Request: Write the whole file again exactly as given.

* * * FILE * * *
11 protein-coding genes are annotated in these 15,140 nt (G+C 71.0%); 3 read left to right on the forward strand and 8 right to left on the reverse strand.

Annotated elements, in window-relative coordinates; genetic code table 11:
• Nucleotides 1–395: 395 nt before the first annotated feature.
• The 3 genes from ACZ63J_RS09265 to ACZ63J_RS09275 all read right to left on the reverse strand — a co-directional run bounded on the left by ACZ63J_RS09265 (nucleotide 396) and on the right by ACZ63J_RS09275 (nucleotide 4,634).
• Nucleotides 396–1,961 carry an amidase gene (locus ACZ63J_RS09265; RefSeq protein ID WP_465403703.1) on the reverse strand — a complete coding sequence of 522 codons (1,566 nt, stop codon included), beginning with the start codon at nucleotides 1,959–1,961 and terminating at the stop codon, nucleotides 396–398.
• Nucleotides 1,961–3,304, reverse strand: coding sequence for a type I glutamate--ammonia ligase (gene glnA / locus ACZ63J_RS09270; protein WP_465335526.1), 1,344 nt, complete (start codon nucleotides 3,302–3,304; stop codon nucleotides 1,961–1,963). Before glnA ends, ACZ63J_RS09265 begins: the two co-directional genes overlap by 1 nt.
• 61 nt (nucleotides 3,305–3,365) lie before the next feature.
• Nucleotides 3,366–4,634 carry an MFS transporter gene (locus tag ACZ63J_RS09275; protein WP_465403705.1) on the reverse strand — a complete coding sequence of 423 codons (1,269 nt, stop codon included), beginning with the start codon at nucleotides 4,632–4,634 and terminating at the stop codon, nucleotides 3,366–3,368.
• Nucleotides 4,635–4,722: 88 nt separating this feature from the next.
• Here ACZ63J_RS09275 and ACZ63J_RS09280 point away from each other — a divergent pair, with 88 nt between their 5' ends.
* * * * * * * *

11 protein-coding genes are annotated in these 15,140 nt (G+C 71.0%); 3 read left to right on the forward strand and 8 right to left on the reverse strand.

Annotated elements, in window-relative coordinates; genetic code table 11:
• Nucleotides 1–395: 395 nt before the first annotated feature.
• The 3 genes from ACZ63J_RS09265 to ACZ63J_RS09275 all read right to left on the reverse strand — a co-directional run bounded on the left by ACZ63J_RS09265 (nucleotide 396) and on the right by ACZ63J_RS09275 (nucleotide 4,634).
• Nucleotides 396–1,961 carry an amidase gene (locus ACZ63J_RS09265; RefSeq protein ID WP_465403703.1) on the reverse strand — a complete coding sequence of 522 codons (1,566 nt, stop codon included), beginning with the start codon at nucleotides 1,959–1,961 and terminating at the stop codon, nucleotides 396–398.
• Nucleotides 1,961–3,304, reverse strand: coding sequence for a type I glutamate--ammonia ligase (gene glnA / locus ACZ63J_RS09270; protein WP_465335526.1), 1,344 nt, complete (start codon nucleotides 3,302–3,304; stop codon nucleotides 1,961–1,963). Before glnA ends, ACZ63J_RS09265 begins: the two co-directional genes overlap by 1 nt.
• 61 nt (nucleotides 3,305–3,365) lie before the next feature.
• Nucleotides 3,366–4,634 carry an MFS transporter gene (locus tag ACZ63J_RS09275; protein WP_465403705.1) on the reverse strand — a complete coding sequence of 423 codons (1,269 nt, stop codon included), beginning with the start codon at nucleotides 4,632–4,634 and terminating at the stop codon, nucleotides 3,366–3,368.
• Nucleotides 4,635–4,722: 88 nt separating this feature from the next.
• Here ACZ63J_RS09275 and ACZ63J_RS09280 point away from each other — a divergent pair, with 88 nt between their 5' ends.